35. Nemr, C. (2015, July 14). Countering Islamic state recruitment: You’re doing it totally wrong. War on the Rocks. Texas National Security Network: University of Texas. Available at: https://warontherocks.com/2015/07/countering-islamic-state-recruitment-youre-doing-it-totally-wrong/
  36. Nemr, C. (2016, March 15). Strategies to Counter Terrorist Narratives are More Confused than Ever. War on the Rocks. Texas National Security Network: University of Texas. Available at: https://warontherocks.com/2016/03/strategies-to-counter-terrorist-narratives-are-more-confused-than-ever/
  37. Norton, A. R. (2003). The new media, civic pluralism and the slowly retreating state. In D. Eickelman & J. Anderson (Eds.), New Media in the Muslim World: The emerging public sphere (pp. 19–28). Bloomington: Indiana University Press.Google Scholar
  38. Poole, E. (2002). Networking Islam: The democratizing potential of new technologies in relation to Muslim communities. Diasporic Communication, 9(1), 51–64.Google Scholar
  39. Samin, N. (2008). Dynamics of internet use: Saudi youth, religious minorities and tribal communities. Middle East Journal of Culture and Communication, 1(2), 197–215.CrossRefGoogle Scholar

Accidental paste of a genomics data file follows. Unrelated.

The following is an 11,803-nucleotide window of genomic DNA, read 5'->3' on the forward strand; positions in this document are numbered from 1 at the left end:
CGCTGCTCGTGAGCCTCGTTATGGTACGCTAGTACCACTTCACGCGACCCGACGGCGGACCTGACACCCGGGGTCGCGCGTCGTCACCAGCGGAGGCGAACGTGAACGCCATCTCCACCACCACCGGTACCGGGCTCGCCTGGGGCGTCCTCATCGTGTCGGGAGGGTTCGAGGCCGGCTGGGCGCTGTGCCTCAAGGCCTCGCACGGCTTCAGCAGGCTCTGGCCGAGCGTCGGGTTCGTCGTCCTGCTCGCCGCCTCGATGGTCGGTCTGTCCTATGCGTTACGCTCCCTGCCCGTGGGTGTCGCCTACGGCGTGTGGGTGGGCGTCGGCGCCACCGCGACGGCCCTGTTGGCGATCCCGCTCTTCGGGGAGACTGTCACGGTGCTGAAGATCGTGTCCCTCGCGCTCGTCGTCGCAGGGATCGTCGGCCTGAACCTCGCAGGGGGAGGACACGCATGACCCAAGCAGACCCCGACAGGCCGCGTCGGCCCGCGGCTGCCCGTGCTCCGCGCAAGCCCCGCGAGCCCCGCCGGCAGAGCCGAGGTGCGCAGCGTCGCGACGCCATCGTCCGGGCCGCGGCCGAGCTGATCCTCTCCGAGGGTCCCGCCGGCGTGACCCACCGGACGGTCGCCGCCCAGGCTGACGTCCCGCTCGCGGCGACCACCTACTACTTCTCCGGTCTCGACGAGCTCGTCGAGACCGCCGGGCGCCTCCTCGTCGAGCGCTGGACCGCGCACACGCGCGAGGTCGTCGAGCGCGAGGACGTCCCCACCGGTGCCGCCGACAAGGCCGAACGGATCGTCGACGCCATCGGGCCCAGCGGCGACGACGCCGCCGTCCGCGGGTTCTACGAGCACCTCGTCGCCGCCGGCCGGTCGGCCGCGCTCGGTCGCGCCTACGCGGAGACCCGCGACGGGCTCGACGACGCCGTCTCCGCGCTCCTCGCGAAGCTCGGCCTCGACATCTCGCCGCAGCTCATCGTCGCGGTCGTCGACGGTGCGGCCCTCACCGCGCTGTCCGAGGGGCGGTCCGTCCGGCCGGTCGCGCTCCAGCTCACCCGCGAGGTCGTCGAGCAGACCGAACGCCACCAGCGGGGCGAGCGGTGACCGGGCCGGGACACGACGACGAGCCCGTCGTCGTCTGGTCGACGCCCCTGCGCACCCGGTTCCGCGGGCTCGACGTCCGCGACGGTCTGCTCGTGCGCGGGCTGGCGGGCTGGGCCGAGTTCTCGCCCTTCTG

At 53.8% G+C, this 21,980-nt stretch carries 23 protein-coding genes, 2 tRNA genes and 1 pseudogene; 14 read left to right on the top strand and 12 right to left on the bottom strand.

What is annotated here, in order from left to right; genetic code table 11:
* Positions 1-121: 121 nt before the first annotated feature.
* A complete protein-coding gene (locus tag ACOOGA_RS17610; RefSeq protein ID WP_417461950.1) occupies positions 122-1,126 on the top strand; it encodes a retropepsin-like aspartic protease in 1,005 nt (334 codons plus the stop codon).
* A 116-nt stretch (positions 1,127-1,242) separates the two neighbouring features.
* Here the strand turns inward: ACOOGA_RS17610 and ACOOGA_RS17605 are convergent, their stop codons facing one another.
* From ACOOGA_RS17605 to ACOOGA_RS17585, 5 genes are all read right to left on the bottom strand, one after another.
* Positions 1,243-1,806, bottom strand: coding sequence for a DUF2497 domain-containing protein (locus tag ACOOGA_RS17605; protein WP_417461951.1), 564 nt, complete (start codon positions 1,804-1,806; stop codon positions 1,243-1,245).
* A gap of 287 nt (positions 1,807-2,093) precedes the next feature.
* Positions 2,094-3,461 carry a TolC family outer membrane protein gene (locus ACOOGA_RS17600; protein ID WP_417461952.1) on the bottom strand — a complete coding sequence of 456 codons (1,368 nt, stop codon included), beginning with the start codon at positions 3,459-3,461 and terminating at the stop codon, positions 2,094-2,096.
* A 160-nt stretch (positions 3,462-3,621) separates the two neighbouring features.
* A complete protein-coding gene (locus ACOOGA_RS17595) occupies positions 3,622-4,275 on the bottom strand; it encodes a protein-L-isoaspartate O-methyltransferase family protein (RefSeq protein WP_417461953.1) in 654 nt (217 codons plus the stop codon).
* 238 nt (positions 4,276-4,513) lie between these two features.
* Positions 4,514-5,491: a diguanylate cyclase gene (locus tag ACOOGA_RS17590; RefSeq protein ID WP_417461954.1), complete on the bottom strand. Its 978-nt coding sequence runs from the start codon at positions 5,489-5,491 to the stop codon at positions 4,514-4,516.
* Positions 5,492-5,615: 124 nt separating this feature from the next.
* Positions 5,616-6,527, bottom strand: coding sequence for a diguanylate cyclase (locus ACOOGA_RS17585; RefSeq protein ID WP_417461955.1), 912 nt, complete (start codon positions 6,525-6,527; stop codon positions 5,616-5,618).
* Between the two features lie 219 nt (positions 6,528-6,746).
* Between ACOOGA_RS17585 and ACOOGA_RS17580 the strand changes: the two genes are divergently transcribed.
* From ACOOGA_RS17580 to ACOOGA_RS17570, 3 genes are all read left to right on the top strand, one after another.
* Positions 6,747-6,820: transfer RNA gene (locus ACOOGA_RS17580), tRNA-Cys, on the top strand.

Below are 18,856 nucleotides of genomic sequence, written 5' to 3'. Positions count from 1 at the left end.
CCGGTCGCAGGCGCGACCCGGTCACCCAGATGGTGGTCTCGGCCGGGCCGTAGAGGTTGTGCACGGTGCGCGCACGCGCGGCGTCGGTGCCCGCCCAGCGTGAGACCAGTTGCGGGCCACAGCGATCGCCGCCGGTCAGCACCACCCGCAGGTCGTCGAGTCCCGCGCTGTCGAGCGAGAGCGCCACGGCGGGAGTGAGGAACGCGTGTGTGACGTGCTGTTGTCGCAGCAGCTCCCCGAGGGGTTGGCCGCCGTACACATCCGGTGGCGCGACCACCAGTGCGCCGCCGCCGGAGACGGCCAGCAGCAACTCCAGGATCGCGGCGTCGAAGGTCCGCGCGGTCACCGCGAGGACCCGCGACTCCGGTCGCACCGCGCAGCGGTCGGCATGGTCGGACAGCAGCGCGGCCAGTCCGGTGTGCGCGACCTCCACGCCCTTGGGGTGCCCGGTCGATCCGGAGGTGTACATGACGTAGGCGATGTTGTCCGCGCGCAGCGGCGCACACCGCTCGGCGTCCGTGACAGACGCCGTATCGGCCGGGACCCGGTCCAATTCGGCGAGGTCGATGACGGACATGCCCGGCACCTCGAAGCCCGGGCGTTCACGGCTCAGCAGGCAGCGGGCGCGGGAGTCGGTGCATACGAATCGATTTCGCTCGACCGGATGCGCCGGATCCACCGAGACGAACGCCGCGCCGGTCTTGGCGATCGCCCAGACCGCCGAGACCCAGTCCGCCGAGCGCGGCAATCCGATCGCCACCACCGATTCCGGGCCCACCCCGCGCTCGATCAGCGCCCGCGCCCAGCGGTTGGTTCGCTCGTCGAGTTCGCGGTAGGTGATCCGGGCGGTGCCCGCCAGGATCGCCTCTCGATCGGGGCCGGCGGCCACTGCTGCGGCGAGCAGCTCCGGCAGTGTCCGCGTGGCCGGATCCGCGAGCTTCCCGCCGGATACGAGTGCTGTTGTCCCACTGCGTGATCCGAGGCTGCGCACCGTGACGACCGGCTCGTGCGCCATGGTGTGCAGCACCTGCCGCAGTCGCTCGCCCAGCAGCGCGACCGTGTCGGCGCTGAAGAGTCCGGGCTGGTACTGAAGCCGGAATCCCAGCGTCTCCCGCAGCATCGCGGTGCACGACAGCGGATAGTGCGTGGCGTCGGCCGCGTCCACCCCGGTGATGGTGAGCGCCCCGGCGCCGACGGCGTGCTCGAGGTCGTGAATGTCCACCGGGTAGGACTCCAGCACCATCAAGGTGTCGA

40. Seib, P. (2004). The news media and the clash of civilizations. Parameters: US Army War College, 34, 71–85.Google Scholar
  41. Seib, P. (2007). New media and prospects for democratization. In P. Seib (Ed.), New media and the new Middle East (pp. 1–17). New York: Palgrave Macmillan.CrossRefGoogle Scholar
  42. Šisler, V. (2007). The internet and the construction of Islamic knowledge in Europe. Masaryk University Journal of Law and Technology, 1(2), 205–217.Google Scholar
  43. Šisler, V. (2009). European courts’ authority contested? The case of marriage and divorce fatwas on-line. Masaryk University Journal of Law and Technology, 3(1).Google Scholar
  44. Talbot, D. (2015, September 30). Fighting ISIS online. MIT Technology Review. Available at: https://www.technologyreview.com/s/541801/fighting-isis-online/
  45. Thompson, J. (1995). The media and modernity: A social theory of the media. Palo Alto: Stanford University Press.Google Scholar
  46. Tyrer, D. (2003). The politics of islamophobia: Race, power and fantasy. London: Pluto Press.Google Scholar
  47. Wheeler, D. L. (2008). Empowerment zones? Women, internet cafés, and life transformations in Egypt. Information Technologies and International Development, 4(2), 89–104.CrossRefGoogle Scholar

Copyright information

© Springer Nature Switzerland AG 2018

Authors and Affiliations

  1. 1.Department of CommunicationUniversity of MarylandCollege ParkUSA

Personalised recommendations